Not even George Orwell’s Ministry of Truth could have acted so quickly and thoroughly. With considerable ease, information vanished without warning from federal government Web sites in the wake of last September’s terrorist attacks. The malleable, somewhat dubious nature of the Internet made it simple for agencies to remove technical drawings, security evaluations, risk management plans, impact assessments and other public documents from sites with a few key strokes, leaving hardly a sign the information had ever been there.
Press associations and freedom of information advocates were ready to fight as the 2002 state legislative sessions started this spring. In that panicky post-Sept. 11 environment, legislators were prepared to do almost anything to prove constituents would be protected in the event of a terrorist attack – including gutting open records and meetings laws.
Fourth of July weekend this year wasn’t just going to be about fireworks and hot dogs for New Jersey Assemblyman George F. Geist. The bill Geist co-sponsored, the law that access advocates and the local press association had spent years prodding through the legislature, finally would be effective Monday, July 8.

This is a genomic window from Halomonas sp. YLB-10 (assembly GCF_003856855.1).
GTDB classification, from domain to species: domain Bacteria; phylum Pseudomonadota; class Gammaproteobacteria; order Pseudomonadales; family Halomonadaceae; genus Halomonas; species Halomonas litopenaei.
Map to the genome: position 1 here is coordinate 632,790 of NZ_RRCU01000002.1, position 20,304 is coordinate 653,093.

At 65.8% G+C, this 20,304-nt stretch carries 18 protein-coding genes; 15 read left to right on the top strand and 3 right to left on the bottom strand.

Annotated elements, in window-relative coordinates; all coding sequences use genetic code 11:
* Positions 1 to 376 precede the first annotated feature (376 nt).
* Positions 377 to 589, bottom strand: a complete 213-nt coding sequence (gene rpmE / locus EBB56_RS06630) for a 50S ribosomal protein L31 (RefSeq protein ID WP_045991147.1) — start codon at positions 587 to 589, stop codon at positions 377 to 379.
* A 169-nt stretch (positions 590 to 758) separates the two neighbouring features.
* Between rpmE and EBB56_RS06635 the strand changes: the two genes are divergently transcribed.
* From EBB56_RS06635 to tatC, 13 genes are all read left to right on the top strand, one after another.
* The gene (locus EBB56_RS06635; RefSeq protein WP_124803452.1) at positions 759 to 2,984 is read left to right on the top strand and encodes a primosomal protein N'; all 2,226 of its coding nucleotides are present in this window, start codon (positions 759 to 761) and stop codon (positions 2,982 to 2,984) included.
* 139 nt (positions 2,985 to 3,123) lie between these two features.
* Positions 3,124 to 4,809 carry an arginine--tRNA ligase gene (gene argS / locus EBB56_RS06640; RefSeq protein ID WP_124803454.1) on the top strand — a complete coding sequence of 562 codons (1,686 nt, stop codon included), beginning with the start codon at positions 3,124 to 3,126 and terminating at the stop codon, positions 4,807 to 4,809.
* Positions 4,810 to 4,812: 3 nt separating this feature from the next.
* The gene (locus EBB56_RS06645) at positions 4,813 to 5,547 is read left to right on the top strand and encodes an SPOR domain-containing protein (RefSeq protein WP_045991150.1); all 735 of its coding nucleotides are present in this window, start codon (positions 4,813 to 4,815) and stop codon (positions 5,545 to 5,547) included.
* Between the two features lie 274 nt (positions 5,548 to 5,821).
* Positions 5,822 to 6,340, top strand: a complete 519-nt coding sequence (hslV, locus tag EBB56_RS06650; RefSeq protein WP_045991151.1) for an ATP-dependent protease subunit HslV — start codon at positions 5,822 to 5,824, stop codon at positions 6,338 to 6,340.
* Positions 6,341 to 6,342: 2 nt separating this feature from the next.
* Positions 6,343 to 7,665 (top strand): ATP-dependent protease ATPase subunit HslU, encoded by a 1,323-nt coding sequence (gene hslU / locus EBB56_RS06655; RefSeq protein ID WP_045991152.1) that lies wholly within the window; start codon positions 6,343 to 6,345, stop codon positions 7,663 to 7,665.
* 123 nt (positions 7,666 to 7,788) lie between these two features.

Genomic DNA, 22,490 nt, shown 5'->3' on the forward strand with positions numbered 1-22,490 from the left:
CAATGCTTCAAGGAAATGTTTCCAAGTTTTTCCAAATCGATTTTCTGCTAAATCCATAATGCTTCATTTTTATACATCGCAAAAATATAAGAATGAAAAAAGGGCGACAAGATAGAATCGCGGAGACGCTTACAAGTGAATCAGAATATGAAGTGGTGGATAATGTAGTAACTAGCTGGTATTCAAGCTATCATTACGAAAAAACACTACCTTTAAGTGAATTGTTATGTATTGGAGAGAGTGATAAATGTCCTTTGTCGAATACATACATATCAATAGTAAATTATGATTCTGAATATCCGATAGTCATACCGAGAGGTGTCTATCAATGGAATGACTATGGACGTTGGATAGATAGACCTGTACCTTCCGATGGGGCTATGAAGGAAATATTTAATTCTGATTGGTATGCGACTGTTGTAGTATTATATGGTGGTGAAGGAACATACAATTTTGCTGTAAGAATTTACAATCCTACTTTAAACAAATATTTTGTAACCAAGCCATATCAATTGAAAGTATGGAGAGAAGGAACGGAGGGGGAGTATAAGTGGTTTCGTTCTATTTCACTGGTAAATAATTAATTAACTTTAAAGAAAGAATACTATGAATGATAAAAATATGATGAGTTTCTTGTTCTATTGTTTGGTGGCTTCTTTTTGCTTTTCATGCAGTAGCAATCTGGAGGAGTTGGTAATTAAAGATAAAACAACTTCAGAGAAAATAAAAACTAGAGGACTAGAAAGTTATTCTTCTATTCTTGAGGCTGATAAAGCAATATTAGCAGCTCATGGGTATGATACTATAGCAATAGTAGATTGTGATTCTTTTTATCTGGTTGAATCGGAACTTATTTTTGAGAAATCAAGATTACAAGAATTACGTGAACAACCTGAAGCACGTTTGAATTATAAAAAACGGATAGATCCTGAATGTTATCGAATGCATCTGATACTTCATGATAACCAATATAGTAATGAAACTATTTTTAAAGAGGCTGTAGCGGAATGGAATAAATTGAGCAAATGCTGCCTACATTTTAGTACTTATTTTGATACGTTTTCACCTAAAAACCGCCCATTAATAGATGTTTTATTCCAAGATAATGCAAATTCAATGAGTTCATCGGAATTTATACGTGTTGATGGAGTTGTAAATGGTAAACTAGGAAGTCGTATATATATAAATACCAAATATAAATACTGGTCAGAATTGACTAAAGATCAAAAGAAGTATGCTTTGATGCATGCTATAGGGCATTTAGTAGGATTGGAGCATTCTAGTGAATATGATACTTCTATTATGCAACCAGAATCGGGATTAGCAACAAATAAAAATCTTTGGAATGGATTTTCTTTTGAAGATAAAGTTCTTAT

For years, advocates petitioned the California legislature to pass loophole-closing open government legislation, only to have plans die in committee or by the governor’s veto. Further frustrated by court decisions that chipped away at access laws, this year the California First Amendment Foundation (CFAF) and the California Newspaper Publishers Association (CNPA) wanted voters to make the call.
When Vanessa Curry came to teach journalism at the University of Texas at Tyler, part of her assignment was to improve the student newspaper, The Patriot. The unread papers that filled The Patriot’s racks said it all; students didn’t read the paper, which Curry said was filled mostly with opinion pieces.